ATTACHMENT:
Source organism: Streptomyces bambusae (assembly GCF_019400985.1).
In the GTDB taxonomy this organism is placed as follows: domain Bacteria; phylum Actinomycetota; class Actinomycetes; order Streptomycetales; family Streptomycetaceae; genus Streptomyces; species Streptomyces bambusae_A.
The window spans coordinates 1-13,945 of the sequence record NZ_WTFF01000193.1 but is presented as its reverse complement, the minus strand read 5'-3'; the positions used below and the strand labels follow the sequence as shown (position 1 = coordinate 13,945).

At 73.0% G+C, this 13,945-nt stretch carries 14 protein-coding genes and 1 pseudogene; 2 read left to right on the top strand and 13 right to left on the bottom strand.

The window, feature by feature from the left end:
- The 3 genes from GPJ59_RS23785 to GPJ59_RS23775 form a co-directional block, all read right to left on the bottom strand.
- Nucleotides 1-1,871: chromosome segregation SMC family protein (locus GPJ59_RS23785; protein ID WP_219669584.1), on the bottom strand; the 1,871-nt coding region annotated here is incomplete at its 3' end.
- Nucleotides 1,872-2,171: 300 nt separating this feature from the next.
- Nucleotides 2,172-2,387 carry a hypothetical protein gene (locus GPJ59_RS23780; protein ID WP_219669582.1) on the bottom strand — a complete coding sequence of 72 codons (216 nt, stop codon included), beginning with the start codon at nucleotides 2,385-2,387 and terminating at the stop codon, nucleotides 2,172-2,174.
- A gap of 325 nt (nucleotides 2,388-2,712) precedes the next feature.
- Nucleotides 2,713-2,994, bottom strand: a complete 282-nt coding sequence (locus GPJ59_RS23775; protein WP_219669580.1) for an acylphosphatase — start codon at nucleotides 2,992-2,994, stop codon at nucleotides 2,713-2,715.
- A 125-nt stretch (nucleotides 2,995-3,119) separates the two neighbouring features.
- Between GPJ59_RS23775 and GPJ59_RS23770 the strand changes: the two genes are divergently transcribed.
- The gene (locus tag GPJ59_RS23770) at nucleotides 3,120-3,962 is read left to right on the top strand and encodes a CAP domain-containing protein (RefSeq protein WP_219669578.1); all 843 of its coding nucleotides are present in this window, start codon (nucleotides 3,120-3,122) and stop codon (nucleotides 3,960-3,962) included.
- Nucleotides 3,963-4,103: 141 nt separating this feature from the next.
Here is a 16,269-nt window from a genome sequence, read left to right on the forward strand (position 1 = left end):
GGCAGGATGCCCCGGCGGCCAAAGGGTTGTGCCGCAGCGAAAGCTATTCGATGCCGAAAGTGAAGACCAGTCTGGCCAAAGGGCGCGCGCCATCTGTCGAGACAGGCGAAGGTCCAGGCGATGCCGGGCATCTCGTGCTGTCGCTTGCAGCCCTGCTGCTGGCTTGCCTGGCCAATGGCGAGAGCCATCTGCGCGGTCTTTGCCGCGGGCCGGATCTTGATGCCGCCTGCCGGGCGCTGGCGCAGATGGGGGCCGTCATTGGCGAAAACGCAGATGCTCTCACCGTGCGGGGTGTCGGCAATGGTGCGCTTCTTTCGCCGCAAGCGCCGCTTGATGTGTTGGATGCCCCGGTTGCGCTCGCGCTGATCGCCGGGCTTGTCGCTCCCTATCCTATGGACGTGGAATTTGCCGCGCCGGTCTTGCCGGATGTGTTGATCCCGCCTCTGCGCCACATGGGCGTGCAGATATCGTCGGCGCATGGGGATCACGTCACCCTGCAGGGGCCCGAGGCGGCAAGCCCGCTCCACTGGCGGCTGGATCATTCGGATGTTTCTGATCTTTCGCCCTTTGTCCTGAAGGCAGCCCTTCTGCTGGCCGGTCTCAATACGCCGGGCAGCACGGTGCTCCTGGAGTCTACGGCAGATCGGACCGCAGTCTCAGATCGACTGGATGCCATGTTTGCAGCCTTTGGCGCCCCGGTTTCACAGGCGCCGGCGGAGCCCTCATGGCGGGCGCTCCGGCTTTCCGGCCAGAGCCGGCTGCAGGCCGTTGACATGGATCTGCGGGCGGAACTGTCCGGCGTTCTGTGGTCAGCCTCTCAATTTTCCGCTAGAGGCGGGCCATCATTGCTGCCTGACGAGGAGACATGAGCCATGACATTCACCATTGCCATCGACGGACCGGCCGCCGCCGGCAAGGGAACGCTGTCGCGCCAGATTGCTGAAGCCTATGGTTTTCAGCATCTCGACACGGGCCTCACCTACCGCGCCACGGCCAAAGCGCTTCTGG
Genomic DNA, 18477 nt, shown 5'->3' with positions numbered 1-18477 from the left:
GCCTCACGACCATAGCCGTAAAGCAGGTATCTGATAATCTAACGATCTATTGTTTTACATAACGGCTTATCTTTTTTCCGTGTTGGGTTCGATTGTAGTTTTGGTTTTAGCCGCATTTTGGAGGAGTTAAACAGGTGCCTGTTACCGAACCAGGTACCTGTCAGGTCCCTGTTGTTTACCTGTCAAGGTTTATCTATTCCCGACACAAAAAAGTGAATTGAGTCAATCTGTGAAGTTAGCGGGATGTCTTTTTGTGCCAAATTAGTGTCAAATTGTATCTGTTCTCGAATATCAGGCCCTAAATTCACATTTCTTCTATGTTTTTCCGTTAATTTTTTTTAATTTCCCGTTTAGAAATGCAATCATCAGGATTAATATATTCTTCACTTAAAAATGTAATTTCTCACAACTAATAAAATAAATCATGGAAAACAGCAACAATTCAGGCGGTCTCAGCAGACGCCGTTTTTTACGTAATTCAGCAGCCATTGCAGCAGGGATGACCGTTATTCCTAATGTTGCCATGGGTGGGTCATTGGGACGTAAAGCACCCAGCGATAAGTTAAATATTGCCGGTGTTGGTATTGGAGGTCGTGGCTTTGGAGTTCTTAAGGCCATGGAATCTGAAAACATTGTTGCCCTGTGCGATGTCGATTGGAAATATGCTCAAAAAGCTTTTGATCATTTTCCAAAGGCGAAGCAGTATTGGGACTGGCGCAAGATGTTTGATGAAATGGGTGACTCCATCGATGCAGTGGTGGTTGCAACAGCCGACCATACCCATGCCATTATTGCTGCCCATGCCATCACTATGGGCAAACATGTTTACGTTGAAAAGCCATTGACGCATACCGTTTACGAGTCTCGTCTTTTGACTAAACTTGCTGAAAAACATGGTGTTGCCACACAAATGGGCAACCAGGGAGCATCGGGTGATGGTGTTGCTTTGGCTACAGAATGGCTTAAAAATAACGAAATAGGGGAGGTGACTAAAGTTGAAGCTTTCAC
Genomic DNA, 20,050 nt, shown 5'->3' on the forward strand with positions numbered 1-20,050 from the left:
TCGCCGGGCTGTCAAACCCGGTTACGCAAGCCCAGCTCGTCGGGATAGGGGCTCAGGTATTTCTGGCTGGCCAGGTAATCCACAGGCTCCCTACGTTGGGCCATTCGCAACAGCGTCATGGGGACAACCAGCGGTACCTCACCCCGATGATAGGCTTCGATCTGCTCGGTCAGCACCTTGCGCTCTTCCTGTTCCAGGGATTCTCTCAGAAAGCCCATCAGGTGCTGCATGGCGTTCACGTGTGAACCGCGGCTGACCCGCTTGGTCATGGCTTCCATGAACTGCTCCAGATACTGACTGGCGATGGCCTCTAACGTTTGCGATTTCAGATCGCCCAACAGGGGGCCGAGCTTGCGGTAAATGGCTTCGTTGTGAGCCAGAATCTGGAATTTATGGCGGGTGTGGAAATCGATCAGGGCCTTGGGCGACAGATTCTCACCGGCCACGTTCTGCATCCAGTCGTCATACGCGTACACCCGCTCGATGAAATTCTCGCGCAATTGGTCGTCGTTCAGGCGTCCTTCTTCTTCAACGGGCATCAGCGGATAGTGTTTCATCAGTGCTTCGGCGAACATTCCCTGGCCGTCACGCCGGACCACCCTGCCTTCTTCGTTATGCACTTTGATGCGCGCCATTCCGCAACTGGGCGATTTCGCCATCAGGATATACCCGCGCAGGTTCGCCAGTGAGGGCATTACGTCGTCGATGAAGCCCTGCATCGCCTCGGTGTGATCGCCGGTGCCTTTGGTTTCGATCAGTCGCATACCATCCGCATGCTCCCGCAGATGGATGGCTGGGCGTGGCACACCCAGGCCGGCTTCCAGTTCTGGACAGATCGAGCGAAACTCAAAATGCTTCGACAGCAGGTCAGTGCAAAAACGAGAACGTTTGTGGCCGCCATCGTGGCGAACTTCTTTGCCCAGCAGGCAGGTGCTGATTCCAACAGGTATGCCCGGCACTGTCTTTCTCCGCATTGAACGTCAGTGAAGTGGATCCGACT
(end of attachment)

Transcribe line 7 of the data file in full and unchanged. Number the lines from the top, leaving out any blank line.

- Nucleotides 1-1,871: chromosome segregation SMC family protein (locus GPJ59_RS23785; protein ID WP_219669584.1), on the bottom strand; the 1,871-nt coding region annotated here is incomplete at its 3' end.